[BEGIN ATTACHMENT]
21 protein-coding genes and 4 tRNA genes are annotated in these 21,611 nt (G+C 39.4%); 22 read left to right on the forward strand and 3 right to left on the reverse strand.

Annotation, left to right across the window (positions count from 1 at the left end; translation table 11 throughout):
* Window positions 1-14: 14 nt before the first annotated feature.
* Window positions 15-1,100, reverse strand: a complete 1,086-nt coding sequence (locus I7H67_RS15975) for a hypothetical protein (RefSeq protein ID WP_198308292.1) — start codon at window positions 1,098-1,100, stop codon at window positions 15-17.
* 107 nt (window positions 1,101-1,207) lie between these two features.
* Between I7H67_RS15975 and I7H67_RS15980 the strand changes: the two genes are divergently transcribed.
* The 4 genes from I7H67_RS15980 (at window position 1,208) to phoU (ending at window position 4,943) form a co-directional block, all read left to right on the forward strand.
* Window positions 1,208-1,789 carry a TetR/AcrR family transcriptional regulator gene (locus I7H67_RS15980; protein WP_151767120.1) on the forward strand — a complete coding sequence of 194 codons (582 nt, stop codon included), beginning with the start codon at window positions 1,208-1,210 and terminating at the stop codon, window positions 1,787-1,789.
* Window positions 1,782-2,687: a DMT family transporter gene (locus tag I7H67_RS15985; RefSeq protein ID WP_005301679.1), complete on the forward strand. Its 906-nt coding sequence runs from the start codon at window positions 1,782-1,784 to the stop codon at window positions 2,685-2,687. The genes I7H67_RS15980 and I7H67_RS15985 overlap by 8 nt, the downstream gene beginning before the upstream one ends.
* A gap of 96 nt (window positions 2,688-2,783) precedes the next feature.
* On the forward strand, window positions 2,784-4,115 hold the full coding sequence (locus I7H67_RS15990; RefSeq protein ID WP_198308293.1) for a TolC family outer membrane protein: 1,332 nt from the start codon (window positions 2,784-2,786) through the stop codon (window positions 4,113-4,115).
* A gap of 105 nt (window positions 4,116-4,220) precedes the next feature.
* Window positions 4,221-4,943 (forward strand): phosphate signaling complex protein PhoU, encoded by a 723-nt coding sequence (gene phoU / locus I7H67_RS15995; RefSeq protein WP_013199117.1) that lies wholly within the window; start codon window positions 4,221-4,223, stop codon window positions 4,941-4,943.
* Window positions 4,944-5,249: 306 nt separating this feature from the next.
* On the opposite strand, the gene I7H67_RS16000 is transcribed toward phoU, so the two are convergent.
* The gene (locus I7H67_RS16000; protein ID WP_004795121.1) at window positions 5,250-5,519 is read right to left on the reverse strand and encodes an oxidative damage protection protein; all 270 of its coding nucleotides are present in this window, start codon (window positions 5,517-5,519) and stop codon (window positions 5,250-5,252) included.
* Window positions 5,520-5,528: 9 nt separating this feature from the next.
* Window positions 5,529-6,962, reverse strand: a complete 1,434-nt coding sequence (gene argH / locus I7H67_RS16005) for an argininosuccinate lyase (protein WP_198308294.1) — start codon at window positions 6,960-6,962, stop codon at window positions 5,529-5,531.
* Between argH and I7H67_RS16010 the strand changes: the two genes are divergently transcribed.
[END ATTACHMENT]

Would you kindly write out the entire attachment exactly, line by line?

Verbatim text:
21 protein-coding genes and 4 tRNA genes are annotated in these 21,611 nt (G+C 39.4%); 22 read left to right on the forward strand and 3 right to left on the reverse strand.

Annotation, left to right across the window (positions count from 1 at the left end; translation table 11 throughout):
* Window positions 1-14: 14 nt before the first annotated feature.
* Window positions 15-1,100, reverse strand: a complete 1,086-nt coding sequence (locus I7H67_RS15975) for a hypothetical protein (RefSeq protein ID WP_198308292.1) — start codon at window positions 1,098-1,100, stop codon at window positions 15-17.
* 107 nt (window positions 1,101-1,207) lie between these two features.
* Between I7H67_RS15975 and I7H67_RS15980 the strand changes: the two genes are divergently transcribed.
* The 4 genes from I7H67_RS15980 (at window position 1,208) to phoU (ending at window position 4,943) form a co-directional block, all read left to right on the forward strand.
* Window positions 1,208-1,789 carry a TetR/AcrR family transcriptional regulator gene (locus I7H67_RS15980; protein WP_151767120.1) on the forward strand — a complete coding sequence of 194 codons (582 nt, stop codon included), beginning with the start codon at window positions 1,208-1,210 and terminating at the stop codon, window positions 1,787-1,789.
* Window positions 1,782-2,687: a DMT family transporter gene (locus tag I7H67_RS15985; RefSeq protein ID WP_005301679.1), complete on the forward strand. Its 906-nt coding sequence runs from the start codon at window positions 1,782-1,784 to the stop codon at window positions 2,685-2,687. The genes I7H67_RS15980 and I7H67_RS15985 overlap by 8 nt, the downstream gene beginning before the upstream one ends.
* A gap of 96 nt (window positions 2,688-2,783) precedes the next feature.
* On the forward strand, window positions 2,784-4,115 hold the full coding sequence (locus I7H67_RS15990; RefSeq protein ID WP_198308293.1) for a TolC family outer membrane protein: 1,332 nt from the start codon (window positions 2,784-2,786) through the stop codon (window positions 4,113-4,115).
* A gap of 105 nt (window positions 4,116-4,220) precedes the next feature.
* Window positions 4,221-4,943 (forward strand): phosphate signaling complex protein PhoU, encoded by a 723-nt coding sequence (gene phoU / locus I7H67_RS15995; RefSeq protein WP_013199117.1) that lies wholly within the window; start codon window positions 4,221-4,223, stop codon window positions 4,941-4,943.
* Window positions 4,944-5,249: 306 nt separating this feature from the next.
* On the opposite strand, the gene I7H67_RS16000 is transcribed toward phoU, so the two are convergent.
* The gene (locus I7H67_RS16000; protein ID WP_004795121.1) at window positions 5,250-5,519 is read right to left on the reverse strand and encodes an oxidative damage protection protein; all 270 of its coding nucleotides are present in this window, start codon (window positions 5,517-5,519) and stop codon (window positions 5,250-5,252) included.
* Window positions 5,520-5,528: 9 nt separating this feature from the next.
* Window positions 5,529-6,962, reverse strand: a complete 1,434-nt coding sequence (gene argH / locus I7H67_RS16005) for an argininosuccinate lyase (protein WP_198308294.1) — start codon at window positions 6,960-6,962, stop codon at window positions 5,529-5,531.
* Between argH and I7H67_RS16010 the strand changes: the two genes are divergently transcribed.